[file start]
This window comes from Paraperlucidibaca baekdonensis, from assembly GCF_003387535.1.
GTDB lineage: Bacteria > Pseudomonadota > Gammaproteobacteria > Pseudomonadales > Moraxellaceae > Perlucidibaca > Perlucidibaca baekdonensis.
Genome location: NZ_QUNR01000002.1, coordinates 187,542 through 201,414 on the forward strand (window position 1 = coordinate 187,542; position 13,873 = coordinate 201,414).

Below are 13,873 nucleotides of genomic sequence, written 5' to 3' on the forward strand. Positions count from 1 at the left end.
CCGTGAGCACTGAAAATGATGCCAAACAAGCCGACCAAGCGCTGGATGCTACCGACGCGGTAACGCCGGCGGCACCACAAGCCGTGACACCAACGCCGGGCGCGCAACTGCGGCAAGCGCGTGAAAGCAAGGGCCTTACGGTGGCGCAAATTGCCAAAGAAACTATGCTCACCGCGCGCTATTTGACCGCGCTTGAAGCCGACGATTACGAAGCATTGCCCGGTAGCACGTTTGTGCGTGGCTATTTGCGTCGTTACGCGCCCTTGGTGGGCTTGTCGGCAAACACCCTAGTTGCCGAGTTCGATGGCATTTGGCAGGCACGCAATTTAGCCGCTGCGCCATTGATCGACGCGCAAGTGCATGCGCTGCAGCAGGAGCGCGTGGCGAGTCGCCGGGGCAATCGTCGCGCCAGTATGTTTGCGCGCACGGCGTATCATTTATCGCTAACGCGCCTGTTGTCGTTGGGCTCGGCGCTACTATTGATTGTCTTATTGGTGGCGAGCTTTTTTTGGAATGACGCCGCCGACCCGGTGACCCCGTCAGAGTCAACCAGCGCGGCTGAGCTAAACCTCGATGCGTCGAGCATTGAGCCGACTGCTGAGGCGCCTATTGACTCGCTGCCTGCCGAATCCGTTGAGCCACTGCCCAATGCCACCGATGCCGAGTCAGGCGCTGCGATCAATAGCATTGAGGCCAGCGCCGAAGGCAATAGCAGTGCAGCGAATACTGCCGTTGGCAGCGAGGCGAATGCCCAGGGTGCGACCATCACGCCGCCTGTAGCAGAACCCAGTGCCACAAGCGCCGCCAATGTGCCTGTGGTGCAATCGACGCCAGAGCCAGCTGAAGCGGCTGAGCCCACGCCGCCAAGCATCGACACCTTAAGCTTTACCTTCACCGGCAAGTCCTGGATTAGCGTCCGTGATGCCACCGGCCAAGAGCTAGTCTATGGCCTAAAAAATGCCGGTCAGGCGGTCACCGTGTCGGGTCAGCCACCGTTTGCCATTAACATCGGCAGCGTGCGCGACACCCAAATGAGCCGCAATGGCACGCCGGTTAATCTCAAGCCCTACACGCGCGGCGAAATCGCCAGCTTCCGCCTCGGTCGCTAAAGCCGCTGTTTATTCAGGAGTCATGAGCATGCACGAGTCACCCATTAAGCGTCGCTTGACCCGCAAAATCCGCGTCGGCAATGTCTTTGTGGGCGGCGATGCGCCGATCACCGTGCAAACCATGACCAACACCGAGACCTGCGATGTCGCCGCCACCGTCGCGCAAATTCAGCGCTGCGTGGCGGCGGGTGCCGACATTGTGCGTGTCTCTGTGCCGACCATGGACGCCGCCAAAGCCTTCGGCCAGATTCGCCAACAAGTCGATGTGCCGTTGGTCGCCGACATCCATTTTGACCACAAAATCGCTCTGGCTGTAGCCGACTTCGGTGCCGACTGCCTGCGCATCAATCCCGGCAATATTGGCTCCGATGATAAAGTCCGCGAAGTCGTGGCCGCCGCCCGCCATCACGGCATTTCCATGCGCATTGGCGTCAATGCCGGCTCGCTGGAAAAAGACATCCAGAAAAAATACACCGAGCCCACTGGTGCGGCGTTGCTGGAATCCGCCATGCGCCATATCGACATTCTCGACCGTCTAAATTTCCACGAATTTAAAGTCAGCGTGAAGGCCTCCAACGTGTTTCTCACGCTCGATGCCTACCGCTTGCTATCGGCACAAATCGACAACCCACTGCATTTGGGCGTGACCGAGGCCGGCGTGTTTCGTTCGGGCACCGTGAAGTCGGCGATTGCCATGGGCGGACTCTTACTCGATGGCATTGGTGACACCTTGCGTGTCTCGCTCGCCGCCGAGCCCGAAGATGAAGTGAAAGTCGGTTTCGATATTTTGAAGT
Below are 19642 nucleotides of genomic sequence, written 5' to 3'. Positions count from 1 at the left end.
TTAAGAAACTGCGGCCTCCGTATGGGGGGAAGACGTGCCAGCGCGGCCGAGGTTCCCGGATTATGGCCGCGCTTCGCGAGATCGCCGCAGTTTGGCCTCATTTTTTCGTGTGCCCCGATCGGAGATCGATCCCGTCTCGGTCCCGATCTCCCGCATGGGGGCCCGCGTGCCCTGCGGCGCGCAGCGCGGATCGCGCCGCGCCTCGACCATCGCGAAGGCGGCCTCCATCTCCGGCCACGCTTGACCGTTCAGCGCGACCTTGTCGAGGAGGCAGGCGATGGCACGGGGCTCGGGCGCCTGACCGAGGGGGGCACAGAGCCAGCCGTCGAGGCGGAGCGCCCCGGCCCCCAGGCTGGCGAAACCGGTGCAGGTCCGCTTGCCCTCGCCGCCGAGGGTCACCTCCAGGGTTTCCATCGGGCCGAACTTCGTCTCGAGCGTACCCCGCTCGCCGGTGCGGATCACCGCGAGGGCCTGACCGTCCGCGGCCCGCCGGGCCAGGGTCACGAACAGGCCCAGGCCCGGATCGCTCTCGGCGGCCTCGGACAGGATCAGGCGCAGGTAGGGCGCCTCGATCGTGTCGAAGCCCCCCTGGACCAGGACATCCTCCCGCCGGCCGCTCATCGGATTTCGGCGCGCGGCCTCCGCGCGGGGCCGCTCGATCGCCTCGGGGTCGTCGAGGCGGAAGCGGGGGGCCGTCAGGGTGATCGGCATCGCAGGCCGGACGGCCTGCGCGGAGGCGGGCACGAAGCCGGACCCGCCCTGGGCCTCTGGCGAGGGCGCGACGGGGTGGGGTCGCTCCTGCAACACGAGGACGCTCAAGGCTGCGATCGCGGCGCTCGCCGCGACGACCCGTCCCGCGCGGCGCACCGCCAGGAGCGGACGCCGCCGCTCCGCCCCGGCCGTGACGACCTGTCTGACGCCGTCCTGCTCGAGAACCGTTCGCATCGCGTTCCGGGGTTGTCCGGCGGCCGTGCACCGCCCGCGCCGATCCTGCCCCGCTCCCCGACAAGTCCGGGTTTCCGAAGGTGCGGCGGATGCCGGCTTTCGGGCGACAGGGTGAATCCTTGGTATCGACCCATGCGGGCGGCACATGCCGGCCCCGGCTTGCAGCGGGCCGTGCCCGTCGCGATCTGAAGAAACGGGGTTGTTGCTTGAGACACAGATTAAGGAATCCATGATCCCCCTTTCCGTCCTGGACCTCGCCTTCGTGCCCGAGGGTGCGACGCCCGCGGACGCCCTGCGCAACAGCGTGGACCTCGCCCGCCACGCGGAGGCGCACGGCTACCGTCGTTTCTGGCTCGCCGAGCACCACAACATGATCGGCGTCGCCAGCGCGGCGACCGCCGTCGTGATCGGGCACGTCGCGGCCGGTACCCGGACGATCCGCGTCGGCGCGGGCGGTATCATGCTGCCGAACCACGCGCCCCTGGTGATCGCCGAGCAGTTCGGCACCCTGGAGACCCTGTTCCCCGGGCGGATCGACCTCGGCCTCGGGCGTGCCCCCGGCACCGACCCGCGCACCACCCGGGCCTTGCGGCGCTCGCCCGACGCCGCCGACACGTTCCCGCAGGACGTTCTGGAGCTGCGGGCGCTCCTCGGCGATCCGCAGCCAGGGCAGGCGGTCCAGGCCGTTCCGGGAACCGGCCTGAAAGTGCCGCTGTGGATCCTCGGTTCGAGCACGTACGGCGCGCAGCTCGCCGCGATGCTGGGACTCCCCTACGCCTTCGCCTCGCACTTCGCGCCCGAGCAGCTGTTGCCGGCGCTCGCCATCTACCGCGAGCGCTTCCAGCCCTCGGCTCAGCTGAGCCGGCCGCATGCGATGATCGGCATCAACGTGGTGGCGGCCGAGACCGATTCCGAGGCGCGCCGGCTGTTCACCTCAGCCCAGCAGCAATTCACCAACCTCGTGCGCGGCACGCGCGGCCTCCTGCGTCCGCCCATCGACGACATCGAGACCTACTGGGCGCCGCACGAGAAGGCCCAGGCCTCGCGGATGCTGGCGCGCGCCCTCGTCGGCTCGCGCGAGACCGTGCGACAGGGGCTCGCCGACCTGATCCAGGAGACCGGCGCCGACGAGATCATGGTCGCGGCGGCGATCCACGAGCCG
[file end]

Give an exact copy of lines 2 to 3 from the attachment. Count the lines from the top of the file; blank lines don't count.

GTDB lineage: Bacteria > Pseudomonadota > Gammaproteobacteria > Pseudomonadales > Moraxellaceae > Perlucidibaca > Perlucidibaca baekdonensis.
Genome location: NZ_QUNR01000002.1, coordinates 187,542 through 201,414 on the forward strand (window position 1 = coordinate 187,542; position 13,873 = coordinate 201,414).